Genetic Conditions

Usher Syndrome, Otosclerosis and other genetic abnormalities can increase the risk for hearing loss. Also, conditions that change the structure or shape of the head and face are also risk factors.

Getting Older

Living our lives always results in some weathering of our whole bodies, including our ears. Age-related hearing damage (presbycusis) can be hereditary and progresses gradually. 

Noise 

Exposure to loud noise is the most common risk factor for hearing loss. It may be from a longer, repeated exposure over time (such as in a factory) or a short burst of very loud noise (like a gunshot). To prevent noise-related hearing loss, remember to bring ear protection like earplugs to lessen any injury. If you know you will repeatedly be exposed to loud noise, consider investing in custom ear plugs. 

Ototoxicity

Some medications, including NSAID drugs, certain types of antibiotics and chemotherapy can damage hearing temporarily or permanently. For example, high doses of aspirin can cause ringing in the ears or even temporary hearing damage in some people. When these medications are stopped the symptoms most often wane. Chemicals in agricultural or factory settings may also be ototoxic (causing hearing damage). Ototoxic chemicals can also be found in cigarettes. 

Diseases and Illnesses

Health issues like Meniere’s disease can affect inner ear fluid and lead to hearing damage. Tumors, vascular disease, diabetes and autoimmune disorders may similarly affect hearing health. Injury to the head or other trauma can also cause hearing loss. 

Medical Treatments

Aside from antibiotic medications and chemotherapy, radiation therapy can weaken hearing health, specifically when the radiation is focused in proximity to ears. 

The likelihood for hearing loss can increase with exposure to any of these influences, but it does not guarantee it. This is not an all-inclusive list, and if you try to decrease the known risk factors of hearing damage, you will be considerably less likely to develop hearing loss. 

Here at California Hearing Center we are committed to your hearing health. Call us today to set up an appointment for a hearing screening. We can discuss hearing aid options with you and work with you to find one that fits your budget. 

WHAT ARE THE HEALTH IMPLICATIONS OF HEARING LOSS?

Hearing loss is an annoyance and can hinder a person’s social life and even effect productivity at work, but did you know that there can be other health implications associated with hearing loss?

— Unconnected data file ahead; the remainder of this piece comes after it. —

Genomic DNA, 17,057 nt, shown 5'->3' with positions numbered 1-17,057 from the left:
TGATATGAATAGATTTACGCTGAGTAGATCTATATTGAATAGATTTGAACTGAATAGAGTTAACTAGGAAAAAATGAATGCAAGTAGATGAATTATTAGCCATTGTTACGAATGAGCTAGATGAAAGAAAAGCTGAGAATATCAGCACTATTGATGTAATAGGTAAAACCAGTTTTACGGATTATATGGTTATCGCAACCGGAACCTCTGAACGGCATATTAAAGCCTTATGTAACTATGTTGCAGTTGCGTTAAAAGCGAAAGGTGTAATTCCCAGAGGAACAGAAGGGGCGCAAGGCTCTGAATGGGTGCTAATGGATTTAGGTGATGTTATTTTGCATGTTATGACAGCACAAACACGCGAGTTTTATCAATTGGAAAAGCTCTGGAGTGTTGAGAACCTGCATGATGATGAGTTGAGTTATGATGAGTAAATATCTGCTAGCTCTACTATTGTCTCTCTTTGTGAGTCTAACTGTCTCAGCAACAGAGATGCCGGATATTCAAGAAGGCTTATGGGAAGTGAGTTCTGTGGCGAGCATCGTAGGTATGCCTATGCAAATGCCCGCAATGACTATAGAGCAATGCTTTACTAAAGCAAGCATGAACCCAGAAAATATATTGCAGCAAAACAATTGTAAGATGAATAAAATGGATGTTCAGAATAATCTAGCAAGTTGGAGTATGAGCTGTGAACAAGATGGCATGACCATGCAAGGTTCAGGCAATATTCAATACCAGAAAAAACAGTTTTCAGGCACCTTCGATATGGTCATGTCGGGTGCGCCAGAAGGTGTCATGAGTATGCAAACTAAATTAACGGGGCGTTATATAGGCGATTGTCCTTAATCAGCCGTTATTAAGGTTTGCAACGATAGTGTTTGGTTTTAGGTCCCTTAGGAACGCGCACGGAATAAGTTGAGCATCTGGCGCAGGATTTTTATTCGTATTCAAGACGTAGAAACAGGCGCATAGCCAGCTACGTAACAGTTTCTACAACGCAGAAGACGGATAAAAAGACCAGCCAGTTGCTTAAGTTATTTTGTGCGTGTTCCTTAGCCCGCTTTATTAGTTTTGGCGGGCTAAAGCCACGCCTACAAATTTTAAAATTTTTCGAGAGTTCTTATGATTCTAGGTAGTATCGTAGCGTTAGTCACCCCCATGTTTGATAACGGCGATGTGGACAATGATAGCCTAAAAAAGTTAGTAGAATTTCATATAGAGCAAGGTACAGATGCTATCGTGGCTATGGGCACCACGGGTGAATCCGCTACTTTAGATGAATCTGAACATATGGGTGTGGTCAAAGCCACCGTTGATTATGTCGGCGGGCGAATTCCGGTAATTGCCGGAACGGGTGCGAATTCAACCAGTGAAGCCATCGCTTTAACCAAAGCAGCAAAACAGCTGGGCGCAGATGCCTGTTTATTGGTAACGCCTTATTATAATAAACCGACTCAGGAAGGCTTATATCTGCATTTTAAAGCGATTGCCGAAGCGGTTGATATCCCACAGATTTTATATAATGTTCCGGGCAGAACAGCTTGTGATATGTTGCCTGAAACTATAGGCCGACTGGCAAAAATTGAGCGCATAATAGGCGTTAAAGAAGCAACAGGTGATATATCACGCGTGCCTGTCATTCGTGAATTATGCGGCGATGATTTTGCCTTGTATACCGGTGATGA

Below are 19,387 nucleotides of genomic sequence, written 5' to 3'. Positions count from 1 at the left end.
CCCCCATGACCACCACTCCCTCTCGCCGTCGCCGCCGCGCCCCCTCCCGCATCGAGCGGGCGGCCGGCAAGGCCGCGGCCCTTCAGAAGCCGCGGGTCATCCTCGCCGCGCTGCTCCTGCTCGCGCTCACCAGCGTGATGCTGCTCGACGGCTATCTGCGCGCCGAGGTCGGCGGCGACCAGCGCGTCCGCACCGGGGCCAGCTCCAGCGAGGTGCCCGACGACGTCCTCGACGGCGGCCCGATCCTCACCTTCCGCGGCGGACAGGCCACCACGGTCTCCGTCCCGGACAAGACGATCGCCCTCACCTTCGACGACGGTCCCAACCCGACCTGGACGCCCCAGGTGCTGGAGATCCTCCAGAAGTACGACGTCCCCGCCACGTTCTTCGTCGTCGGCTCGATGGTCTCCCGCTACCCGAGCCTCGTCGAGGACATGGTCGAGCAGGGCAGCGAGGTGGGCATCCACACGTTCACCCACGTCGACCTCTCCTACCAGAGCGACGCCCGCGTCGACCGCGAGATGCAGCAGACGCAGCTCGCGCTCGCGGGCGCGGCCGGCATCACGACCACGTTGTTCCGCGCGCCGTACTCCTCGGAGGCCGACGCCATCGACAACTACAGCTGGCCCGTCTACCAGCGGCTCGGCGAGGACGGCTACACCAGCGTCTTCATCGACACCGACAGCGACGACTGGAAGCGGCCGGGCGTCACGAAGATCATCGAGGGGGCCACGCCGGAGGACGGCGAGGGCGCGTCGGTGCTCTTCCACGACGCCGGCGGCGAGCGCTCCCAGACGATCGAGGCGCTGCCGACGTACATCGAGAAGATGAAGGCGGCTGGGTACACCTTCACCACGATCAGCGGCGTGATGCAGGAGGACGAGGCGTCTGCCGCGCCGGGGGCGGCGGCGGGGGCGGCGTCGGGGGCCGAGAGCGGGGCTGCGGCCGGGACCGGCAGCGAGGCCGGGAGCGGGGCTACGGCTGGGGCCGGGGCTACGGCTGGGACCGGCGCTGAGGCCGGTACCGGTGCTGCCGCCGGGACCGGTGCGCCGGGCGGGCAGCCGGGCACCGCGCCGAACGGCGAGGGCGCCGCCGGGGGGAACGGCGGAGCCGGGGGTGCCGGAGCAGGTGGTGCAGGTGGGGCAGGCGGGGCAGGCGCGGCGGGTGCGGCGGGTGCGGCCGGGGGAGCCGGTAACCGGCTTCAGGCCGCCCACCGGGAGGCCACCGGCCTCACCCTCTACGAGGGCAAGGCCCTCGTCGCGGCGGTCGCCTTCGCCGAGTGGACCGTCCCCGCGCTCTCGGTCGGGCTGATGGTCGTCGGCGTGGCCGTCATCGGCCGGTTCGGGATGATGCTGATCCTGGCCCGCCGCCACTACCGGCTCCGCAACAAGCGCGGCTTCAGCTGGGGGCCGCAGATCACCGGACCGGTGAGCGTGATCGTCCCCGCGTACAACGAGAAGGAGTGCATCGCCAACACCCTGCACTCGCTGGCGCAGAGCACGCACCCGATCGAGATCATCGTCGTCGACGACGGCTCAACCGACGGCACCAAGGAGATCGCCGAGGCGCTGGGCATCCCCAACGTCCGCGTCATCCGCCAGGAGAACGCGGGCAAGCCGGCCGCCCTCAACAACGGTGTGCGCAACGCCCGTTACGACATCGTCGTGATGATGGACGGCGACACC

Young Children and Babies with Hearing Loss

Hearing damage in infants and young children can be the most influential in a person’s life because it can hinder development during crucial years of growth. Inability to hear (or hear well) during these formative years can also go undetected until much of the damage has already been done.

Infants now undergo routine hearing screening soon after birth and at certain milestones to ensure their language, learning and social development is not hindered unnecessarily.

If hearing loss is not detected as early as possible, a child may miss key learning and communication development milestones that can affect his or her self-esteem, language skills and lifelong communication abilities.

Adults with Hearing Loss

The more common hearing loss occurs well into adulthood, as we age. This hearing loss won’t affect our development, but could lead to further health complications, including mental and social health issues.

Immediate effects of hearing loss can include headaches, fatigue, mental strain, muscle tension, high blood pressure and increased stress.

The effort it takes to communicate well when hearing is harder than it used to be can lead to social isolation and depression. Eventually lower mental stimulation may result which can lead to cognitive decline such as dementia and Alzheimer’s.

Hearing Loss as a Symptom

Hearing loss can not only cause other medical and health issues, it can also be a result of other health problems that may or may not have been yet detected.